To request accommodations due to a disability, please contact Disabled Student Services, 448 Schmitz, (206) 543-8924 ((V/TTY). If you have a letter from Disabled Student Services indicating that you have a disability that requires academic accommodations, please present the letter to me so we can discuss such accommodations.

CALENDAR

Mon

Tues

Wed

Thurs

Friday

WEEK

ONE

 

JAN

5

 

 

 

6

 

Introduction

7

 

 

 

 

 

 

8

NO CLASS (I’ll be at the MLA Convention)

Reading:

Founda-tional Statements

Pp 1-68

9

 

WEEK

TWO

12

 

 

 

 

13

Reading:

1900s-1930s

Pp 69-106

7 pm: Upload Fiction 1

14

 

 

 

15

Reading:

Bly essay

Discuss

Fiction I

Visitor: Yomi Braester

16

 

 

Mon

Tues

Wed

Thurs

Friday

WEEK

THREE

19

MARTIN
LUTHER
KING DAY HOLIDAY

 

 

20

Reading:

1940s-1970s pp 107-182

Visitor: Leroy Searle

7 pm: Upload Fiction 2

21

 

 

 

22

Discuss Fiction 2

Visitor: Miceal Vaughan

23

 

WEEK FOUR

26

 

 

27

Reading:

1980s pp 183-268

Comparison of 2 translations of Senel Paz 

Presen-tation 1

7 pm: Upload Fiction 3

28

 

 

 

29

 

Discuss Fiction 3

Visitor:  Brian Reed

30

 

 

 

Mon

Tues

Wed

Thurs

Friday

WEEK FIVE

FEB

2

 

3

Reading: 1990s pp 269-330

Presen-tation 2

7 pm: Upload Fiction 4

4

 

 

5

Discuss Fiction 4

Visitor: Marshall Brown

 

6

 

 

 

WEEK

SIX

9

 

 

 

 

10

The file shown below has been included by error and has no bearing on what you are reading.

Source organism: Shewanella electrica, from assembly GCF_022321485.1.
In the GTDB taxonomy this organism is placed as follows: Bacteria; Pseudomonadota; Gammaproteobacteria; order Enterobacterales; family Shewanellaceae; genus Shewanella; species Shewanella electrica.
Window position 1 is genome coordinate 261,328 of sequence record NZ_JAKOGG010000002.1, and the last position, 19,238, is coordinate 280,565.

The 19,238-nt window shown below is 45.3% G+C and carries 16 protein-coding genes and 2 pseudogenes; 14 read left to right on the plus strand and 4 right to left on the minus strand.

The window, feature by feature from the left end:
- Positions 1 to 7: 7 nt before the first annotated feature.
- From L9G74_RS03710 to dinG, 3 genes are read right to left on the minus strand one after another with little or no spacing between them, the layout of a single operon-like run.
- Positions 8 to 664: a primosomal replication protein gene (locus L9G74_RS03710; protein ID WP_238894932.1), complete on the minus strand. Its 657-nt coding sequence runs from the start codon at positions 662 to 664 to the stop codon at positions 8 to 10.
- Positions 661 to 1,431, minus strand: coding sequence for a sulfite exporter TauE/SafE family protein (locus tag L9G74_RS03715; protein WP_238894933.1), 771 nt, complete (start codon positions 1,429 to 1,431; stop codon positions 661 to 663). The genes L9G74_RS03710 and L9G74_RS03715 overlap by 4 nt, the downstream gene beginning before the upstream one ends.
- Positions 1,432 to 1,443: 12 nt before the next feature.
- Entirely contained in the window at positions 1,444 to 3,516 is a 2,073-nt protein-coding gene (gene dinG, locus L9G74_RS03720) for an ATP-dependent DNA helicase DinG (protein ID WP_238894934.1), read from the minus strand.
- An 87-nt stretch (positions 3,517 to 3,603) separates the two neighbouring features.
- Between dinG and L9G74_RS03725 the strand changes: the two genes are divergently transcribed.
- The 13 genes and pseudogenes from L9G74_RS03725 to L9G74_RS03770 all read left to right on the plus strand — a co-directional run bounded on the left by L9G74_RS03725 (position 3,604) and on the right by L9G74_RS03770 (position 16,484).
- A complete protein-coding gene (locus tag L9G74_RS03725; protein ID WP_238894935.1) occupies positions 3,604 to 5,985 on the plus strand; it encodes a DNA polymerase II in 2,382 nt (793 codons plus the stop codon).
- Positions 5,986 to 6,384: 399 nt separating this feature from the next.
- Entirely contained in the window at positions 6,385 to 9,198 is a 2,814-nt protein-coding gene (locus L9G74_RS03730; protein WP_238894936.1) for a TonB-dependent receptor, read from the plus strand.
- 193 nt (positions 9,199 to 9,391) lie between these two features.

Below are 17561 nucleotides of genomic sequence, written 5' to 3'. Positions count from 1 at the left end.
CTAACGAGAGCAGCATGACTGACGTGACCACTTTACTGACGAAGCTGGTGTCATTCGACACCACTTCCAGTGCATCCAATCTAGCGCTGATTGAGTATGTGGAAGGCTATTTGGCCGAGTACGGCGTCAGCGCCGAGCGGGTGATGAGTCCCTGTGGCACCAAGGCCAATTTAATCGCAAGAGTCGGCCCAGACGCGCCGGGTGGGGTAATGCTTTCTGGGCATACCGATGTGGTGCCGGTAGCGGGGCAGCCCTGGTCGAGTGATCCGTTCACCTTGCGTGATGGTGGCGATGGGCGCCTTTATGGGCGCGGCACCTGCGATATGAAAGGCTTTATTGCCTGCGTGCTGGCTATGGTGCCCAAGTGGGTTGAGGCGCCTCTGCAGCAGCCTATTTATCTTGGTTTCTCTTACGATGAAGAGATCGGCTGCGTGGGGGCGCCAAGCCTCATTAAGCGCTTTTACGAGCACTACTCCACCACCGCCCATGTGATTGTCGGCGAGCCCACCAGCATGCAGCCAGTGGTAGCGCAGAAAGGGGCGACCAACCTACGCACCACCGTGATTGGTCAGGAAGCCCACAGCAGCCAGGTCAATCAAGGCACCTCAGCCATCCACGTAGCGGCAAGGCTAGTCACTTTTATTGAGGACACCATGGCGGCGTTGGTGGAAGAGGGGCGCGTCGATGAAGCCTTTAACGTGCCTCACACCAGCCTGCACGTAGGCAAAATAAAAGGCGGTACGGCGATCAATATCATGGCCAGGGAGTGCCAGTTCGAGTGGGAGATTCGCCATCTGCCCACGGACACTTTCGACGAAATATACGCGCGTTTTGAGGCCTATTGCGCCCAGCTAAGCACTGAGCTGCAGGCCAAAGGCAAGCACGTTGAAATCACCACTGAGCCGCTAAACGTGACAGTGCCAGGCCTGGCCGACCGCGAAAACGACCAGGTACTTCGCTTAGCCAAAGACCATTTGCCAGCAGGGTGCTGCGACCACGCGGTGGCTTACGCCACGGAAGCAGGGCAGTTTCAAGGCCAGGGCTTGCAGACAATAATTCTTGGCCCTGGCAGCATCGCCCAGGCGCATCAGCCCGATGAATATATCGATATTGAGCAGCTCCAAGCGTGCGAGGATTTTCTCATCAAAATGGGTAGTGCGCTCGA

Reading: 1990s pp. 331-388

Presen-tation 3

7 pm: Upload Poetry 1

11

 

 

 

12

Discuss Poetry 1

Visitor: Gordana Crnkovic

13

 

 

 

WEEK

SEVEN

16

VETERANS’ DAY HOLIDAY

 

17

Reading: 2000s pp 389-428

Presen-tation 4

7 pm: Upload Poetry 2

18

 

 

 

19

Discuss Poetry 2

Visitor: Sudhir Mahadevan

20

 

 

 

Mon

Tues

Wed

Thurs

Friday

WEEK EIGHT

23

 

 

 

 

24

Reading: 2000s pp 429-450

Presen-tation 5

7 pm: Upload Poetry 3

25

 

 

26

Discuss Poetry 3

Visitor: Heek-young Cho

27

 

 

WEEK NINE

MARCH

2

 

 

 

3

Reading: 2000s pp  451-502

7 pm: Upload Poetry 4

4

 

 

5

Discuss Poetry 4

Visitor: Jennifer Bean

6

 

 

 

WEEK TEN

9

 

 

 

10

Conclusions

7 pm: Upload Final Portfolio

11

 

12

Discuss Final Portfolio

 

13

 

 

 

Additional Details:

A seminar on the theory of literary translation, a workshop for sharing, revising and refining our own translations‐in‐progress, and a practicum for beginning graduate students in advanced literary studies. We will read and discuss major theoretical texts that make up the field of translation studies.

In our discussions, we will consider questions of translatability, fidelity, the hierarchical division between original texts and their translations, and the charged politics of translation. We will compare different translations of literary texts, in order to examine how each version works, and will discuss how translators make decisions on language, style, format, and cultural equivalency. At the end of the term, each student will turn in a portfolio of their translation exercises, each finalized and accompanied by a critical translator’s introduction. The prerequisites for this seminar include demonstrable fluency in reading literature in a language other than English. Text: Lawrence Venuti, ed. The Translation Studies Reader (Routledge, 2012).

Catalog Description: 
Lectures on principles of translating literary works into readable English. Students present and comment on translations made by them and write seminar papers on problems of translation in theory and practice.
Status: 
Active
Last updated: 
April 28, 2016 - 9:20am